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hue and cry

A large public protest. The company's decision to send thousands of jobs overseas started a real hue and cry as people threatened to boycott its stores.
See also: and, cry, hue

raise a hue and (a) cry

To utter, stir up, or cause a very large and vocal public protest or outcry. People these days want to raise a hue and cry about the tiniest little thing. It's like they're just looking for a reason to be outraged! The company's decision to outsource thousands of jobs overseas has raised a hue and a cry as people across the country are threatening to boycott its stores.
See also: and, cry, hue, raise
Farlex Dictionary of Idioms. © 2022 Farlex, Inc, all rights reserved.

a hue and cry

Fig. a loud public protest or opposition. (See also .) There was a hue and cry when the city government tried to build houses on the playing field. The decision to close the local school started a real hue and cry.
See also: and, cry, hue

raise a hue and cry (about something)

Fig. to make an issue about something; to alert people to a problem or difficulty. The city council raised a hue and cry about the mayor's proposed budget.
See also: and, cry, hue, raise
McGraw-Hill Dictionary of American Idioms and Phrasal Verbs. © 2002 by The McGraw-Hill Companies, Inc.

hue and cry

A public clamor, as of protest or demand. For example, The reformers raised a hue and cry about political corruption. This redundant expression ( hue and cry both mean "an outcry"), dating from the 1200s, originally meant "an outcry calling for the pursuit of a criminal." By the mid-1500s it was also being used more broadly, as in the example.
See also: and, cry, hue
The American Heritage® Dictionary of Idioms by Christine Ammer. Copyright © 2003, 1997 by The Christine Ammer 1992 Trust. Published by Houghton Mifflin Harcourt Publishing Company. All rights reserved.

a hue and cry

If there is a hue and cry about something, there is a loud protest about it or opposition to it. There probably will be a hue and cry about my suggestion of more power to the police. Our officers prepare, take a test, and accept the results without any hue and cry. Note: Until the 19th century, `hue and cry' was the legal name for the cries of someone who had been robbed and who was calling for others to help. It was an offence for anyone to refuse to join the chase, once they heard the cry. `Hue' comes from the Old French `huer', meaning `to shout'.
See also: and, cry, hue
Collins COBUILD Idioms Dictionary, 3rd ed. © HarperCollins Publishers 2012

a ˌhue and ˈcry

loud opposition, protest, etc: There was a great hue and cry among the parents when it was announced that the school was to close.If the government raises taxes too much, there’ll be a real hue and cry.This phrase refers to the medieval law ‘hu e cri’, which stated that the public had to chase and try to catch a criminal.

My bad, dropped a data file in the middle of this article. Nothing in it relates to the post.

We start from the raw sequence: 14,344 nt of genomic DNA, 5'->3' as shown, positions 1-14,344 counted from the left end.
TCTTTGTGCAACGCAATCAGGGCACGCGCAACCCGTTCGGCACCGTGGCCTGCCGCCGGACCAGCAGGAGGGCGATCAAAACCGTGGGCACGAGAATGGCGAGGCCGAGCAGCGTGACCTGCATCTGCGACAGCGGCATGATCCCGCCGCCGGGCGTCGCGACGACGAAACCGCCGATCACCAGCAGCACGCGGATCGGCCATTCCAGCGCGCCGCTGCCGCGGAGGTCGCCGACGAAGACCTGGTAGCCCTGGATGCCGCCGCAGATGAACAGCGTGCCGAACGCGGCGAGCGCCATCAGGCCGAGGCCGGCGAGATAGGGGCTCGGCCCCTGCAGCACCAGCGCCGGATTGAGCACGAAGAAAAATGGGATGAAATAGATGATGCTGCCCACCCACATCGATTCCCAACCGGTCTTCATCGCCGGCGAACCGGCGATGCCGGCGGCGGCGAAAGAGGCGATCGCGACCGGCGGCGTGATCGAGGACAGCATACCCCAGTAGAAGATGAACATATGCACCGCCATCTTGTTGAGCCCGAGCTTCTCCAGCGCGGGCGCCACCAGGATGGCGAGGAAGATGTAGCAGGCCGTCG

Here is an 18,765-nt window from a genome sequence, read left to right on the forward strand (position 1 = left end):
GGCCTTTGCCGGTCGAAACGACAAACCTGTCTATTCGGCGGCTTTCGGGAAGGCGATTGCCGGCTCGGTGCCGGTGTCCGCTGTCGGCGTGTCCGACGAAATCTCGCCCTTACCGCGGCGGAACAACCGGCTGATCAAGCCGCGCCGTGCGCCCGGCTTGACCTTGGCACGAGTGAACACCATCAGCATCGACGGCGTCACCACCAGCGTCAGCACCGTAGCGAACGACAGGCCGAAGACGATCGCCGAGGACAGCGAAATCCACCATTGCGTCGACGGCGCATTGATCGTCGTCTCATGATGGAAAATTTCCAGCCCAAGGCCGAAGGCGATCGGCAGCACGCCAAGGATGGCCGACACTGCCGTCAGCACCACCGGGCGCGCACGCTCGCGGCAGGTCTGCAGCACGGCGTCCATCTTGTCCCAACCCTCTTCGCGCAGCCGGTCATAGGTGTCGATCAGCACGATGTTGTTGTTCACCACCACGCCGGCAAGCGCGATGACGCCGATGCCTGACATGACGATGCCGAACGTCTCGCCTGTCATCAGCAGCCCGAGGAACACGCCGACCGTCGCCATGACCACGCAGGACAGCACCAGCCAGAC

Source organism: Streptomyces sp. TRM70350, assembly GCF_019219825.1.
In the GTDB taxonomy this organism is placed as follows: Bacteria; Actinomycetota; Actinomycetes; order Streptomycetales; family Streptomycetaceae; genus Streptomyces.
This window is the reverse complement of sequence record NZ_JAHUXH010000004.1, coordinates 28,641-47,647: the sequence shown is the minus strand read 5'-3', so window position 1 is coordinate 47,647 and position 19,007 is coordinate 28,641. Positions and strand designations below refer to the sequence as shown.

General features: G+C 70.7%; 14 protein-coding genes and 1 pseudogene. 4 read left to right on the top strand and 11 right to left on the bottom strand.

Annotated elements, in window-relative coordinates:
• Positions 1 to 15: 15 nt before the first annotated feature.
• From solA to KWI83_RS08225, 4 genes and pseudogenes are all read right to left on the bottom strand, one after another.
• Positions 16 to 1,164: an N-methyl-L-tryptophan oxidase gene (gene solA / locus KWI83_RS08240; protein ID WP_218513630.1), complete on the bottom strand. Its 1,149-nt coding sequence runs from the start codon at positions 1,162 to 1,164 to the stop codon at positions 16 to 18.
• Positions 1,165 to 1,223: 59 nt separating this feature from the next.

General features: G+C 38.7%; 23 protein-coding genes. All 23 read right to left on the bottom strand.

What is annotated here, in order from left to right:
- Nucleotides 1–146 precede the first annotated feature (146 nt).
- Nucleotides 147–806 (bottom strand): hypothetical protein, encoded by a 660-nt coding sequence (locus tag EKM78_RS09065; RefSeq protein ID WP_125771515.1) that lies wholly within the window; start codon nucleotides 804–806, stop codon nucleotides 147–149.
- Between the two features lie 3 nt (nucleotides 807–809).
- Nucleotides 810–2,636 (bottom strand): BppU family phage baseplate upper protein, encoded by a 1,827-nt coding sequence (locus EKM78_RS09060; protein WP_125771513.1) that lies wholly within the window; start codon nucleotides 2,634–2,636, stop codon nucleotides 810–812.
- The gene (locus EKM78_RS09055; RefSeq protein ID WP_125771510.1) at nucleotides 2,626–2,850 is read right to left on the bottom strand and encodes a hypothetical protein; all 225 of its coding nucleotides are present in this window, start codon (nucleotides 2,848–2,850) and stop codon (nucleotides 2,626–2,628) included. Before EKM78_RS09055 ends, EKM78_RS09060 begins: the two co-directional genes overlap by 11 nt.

See also: and, cry, hue
Farlex Partner Idioms Dictionary © Farlex 2017

hue and cry

A public uproar or protest. This term once denoted an English system of apprehending robbers and other criminals. Neighbors and bystanders were obliged to join a “hue and cry,” that is, shout and make other noise while a suspect was chased to the bounds of a manor (hue comes from the Old French huer, “to shout”). Later the term was transferred to any public outcry. John Ruskin used it ironically in Mode Painting (1846): “The public took up the hue and cry conscientiously enough,” meaning they supported the fashionable view.
See also: and, cry, hue
The Dictionary of Clichés by Christine Ammer Copyright © 2013 by Christine Ammer

hue and cry

A loud public clamor. The phrase was most usually heard as “raise a hue and cry.” According to old English law, any citizen who heard shouts that a possible lawbreaker was being pursued was required to join in the chase. The phrase is a combination of the Anglo-French hu (a shout of warning) and cri (to cry out).
See also: and, cry, hue
Endangered Phrases by Steven D. Price Copyright © 2011 by Steven D. Price
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All three bulbs bundled in the kit appeared under one 'room' in the Philips Hue app regardless of whether they were all turned on or off.
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More about Azerai La Residence, Hue, visit the website
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It's also worth noting that to use the Philips Hue successfully, you'll also need the Philips Bridge, although once you have one you can keep adding more to the same hub.
However, like his compatriots, he knew that the longer he could keep the battle in Hue going, the greater the political victory would be.
To generate the local hue histogram, the proposed method divides the planes of the teaching data and each candidate regions into plural regions.
However, that is no longer always true since there are now light sources with spectral distributions that boost the color saturation of some objects but unfortunately distort the hue of most.
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I found that the most important aspect in reproducing a color as one sees it is analyzing and getting used to mixing colors with a clear conceptual understanding of hue, value and intensity.
Hue, is Pham Thi Hue, who was featured in the 2006 Times story that Nguyen read.
Debra Kling, a New York-based color consultant, thinks it's a region-specific hue.
Philips first launched its Hue personal wireless lighting system with Apple in 2012, but that exclusive agreement has ended, and lighting showrooms were introduced to the system at the Dallas International Lighting Market this summer.